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The aftermath of Cyclone Pam

Photo: Phillippe Metois/OxfamAUS
More Oxfam Humanitarian Emergency responders have arrived in Vanuatu as the unconfirmed death toll from Cyclone Pam begins to climb. Oxfam Country Director in Port Vila, Colin Collett van Rooyen, said the situation in Vanuatu was increasingly grim.

“There are more than 100,000 people likely homeless, more than 90% of houses damaged in Port Vila alone, nearly every school destroyed, full evacuation centres, damage to health facilities and the morgue,” Mr Collett van Rooyen said.

“Reports today of catastrophic devastation in Erromango and Tanna Islands in the south with non-concrete buildings completely flattened and the few concrete buildings without roofs confirm that there are still many people in need across the archipelago.”

Photo: Isso Nihmei/

What we know:

  • Communications are down across the country and the National Disaster Management Office is unable to receive information from the provinces. Main concerns are people living on the islands of Maewo (population 3,569), Ambae (population 10,407), Pentecost (population 16,843), Efate (65,734 including the capital Port Vila (population 44,000) and on the islands in Tafea Province (population 32,540), which were impacted directly during the afternoon of the 14 March.
  • The Government of Vanuatu has declared a State of emergency in Shefa Province. This is likely to be expanded to other provinces, depending on the recommendations of an aerial assessment on the 16 March. The results of the aerial assessment will also trigger the deployment of rapid assessment teams.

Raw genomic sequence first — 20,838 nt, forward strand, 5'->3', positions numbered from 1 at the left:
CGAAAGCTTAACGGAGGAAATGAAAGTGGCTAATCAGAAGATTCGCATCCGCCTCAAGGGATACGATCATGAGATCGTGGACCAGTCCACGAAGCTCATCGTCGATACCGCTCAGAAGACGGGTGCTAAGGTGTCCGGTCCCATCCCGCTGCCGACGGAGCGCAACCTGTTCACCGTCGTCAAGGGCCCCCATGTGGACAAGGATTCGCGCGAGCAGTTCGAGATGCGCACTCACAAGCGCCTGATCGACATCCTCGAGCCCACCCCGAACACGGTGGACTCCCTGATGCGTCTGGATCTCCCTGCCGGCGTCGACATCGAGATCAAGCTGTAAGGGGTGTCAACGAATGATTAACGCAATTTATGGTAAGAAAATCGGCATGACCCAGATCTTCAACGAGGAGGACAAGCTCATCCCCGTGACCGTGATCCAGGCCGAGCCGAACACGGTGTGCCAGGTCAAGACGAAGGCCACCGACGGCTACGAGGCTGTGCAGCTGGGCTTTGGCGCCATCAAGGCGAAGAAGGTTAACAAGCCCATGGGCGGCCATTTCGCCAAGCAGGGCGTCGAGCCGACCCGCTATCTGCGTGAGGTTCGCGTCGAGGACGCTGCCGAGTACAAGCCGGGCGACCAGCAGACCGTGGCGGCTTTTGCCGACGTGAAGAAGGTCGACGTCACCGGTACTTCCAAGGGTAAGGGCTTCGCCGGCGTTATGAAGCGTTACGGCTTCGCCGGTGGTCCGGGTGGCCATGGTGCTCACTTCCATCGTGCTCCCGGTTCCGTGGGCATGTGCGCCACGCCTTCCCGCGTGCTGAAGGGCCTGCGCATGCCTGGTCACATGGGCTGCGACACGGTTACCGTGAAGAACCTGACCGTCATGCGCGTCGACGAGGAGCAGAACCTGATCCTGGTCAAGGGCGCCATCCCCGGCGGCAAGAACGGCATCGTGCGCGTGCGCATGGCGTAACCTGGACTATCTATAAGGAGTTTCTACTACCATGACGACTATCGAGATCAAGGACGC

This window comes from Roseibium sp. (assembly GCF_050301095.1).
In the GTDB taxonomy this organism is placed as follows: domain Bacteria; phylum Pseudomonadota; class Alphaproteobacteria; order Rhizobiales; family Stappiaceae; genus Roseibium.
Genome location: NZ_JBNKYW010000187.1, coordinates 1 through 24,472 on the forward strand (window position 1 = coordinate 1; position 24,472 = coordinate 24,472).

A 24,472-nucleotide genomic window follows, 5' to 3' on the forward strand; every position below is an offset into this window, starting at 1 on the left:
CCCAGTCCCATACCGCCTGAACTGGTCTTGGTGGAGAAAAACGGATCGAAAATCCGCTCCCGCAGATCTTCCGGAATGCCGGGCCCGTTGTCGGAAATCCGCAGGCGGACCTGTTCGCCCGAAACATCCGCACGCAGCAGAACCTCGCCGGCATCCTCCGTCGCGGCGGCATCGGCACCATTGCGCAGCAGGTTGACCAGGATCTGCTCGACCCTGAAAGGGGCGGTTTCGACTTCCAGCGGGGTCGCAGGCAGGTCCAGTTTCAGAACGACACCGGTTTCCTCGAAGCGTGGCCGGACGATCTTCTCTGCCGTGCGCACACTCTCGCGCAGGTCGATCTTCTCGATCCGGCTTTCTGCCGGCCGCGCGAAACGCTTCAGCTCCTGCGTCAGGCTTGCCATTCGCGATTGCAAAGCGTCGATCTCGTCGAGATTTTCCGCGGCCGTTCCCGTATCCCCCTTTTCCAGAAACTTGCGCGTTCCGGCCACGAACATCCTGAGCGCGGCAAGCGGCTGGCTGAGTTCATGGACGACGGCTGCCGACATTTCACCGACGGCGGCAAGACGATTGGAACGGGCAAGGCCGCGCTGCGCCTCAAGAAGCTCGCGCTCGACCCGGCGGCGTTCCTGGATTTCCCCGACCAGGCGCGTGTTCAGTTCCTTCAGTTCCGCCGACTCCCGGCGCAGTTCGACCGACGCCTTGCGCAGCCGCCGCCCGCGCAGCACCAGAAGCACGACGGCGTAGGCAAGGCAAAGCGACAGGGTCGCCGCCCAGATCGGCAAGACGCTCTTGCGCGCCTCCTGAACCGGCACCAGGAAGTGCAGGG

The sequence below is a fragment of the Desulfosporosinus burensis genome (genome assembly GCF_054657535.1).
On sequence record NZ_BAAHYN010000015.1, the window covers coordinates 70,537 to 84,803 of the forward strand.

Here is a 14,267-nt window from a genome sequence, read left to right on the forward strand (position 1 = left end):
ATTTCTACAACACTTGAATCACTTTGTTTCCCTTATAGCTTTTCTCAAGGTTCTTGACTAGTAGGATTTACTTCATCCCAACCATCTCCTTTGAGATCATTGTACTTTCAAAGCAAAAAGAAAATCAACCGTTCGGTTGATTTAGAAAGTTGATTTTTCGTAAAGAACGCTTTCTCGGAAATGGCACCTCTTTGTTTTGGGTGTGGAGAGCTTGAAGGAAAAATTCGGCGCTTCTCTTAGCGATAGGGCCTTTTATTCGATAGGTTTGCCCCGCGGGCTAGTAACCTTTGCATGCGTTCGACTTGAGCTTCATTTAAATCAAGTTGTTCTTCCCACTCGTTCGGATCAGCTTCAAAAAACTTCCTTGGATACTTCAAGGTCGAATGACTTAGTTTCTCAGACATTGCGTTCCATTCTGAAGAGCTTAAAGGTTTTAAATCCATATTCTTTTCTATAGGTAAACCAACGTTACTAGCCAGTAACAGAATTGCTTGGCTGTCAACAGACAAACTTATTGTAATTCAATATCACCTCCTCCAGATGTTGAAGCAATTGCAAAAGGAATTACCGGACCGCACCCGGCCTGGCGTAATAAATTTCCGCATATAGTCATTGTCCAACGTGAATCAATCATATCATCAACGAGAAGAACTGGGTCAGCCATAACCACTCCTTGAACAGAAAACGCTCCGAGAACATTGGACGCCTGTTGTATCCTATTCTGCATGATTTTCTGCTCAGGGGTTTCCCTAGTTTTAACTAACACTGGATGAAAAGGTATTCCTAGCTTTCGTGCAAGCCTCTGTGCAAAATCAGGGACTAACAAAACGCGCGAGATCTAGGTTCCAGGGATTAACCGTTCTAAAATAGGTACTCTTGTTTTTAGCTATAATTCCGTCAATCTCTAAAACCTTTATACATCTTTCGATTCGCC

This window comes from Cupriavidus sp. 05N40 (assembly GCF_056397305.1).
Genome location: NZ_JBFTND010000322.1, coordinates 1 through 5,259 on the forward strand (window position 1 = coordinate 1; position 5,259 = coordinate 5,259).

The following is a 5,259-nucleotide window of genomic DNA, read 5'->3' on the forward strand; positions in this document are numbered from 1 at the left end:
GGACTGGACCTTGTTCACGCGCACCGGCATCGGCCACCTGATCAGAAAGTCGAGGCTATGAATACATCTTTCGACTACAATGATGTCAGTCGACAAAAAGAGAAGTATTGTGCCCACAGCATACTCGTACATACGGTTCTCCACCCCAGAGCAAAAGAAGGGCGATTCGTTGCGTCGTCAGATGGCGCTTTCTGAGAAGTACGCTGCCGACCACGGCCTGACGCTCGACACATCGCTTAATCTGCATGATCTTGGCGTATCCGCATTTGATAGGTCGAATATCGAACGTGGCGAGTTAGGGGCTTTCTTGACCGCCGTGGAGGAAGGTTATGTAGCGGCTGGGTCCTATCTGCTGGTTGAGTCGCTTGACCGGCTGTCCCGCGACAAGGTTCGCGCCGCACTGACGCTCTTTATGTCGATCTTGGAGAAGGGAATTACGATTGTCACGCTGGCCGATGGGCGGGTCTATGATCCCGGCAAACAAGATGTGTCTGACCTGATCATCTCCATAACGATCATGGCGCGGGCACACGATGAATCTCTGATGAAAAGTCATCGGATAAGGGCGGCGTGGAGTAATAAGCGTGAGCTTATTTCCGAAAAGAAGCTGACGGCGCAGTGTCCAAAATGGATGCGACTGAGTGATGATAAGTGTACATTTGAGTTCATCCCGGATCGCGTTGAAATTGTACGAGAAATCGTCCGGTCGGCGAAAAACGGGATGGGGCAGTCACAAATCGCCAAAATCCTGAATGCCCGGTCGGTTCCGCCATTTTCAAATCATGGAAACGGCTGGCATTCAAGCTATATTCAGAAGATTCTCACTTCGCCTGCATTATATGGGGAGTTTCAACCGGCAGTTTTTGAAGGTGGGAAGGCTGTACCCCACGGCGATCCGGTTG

• 20 casualties and six fatalities reported so far in central Vila and 44 unconfirmed fatalities reported in Penama province and 14 unconfirmed on Ambae island.
  • With more than 250,000 people at risk there is real concern of a potentially high death toll and of enormous destruction, particularly given the traditional housing that is prevalent throughout the islands. Many homes are built with natural and local materials that are extremely vulnerable to strong winds and floods.
  • The threat of disease is looming. Vanuatu could face a second emergency with waterborne disease a real risk if the need for clean water, sanitation and hygiene is not addressed rapidly.
Photo: Phillippe Metois

What we’re doing:

Immediate priorities in Vanuatu for Oxfam’s response teams are to provide shelter, clean water and sanitation to people — especially those left homeless. Temporary toilets, water purification tablets, soap and water containers are all vital.

In Vanuatu, Oxfam coordinates the emergency response efforts of the other non-government organisations. We’re working closely with the Government of Vanuatu and other NGO’s to ensure the best possible emergency response. Oxfam and other NGO aid workers arrived today on a RAAF plane carrying 17,500kg of Australian Aid.

Photo: Angus Hohenboken/OxfamAUS

How you can help:

  • You can help supply clean water, sanitation supplies and hygiene essentials. Clean water, sanitation and hygiene supplies are urgently needed for those who have lost their homes as well as people in evacuation centres.
  • You can help supply food to families in need. There is likely to be urgent food support required to affected populations. The food security and agriculture cluster estimates widespread damage to food and livelihoods across affected islands with the cyclone felling coconut trees and destroying island cabbage, vegetables and fruit trees, fishing infrastructure (canoes, boats, nets), damage to seed stocks and small livestock.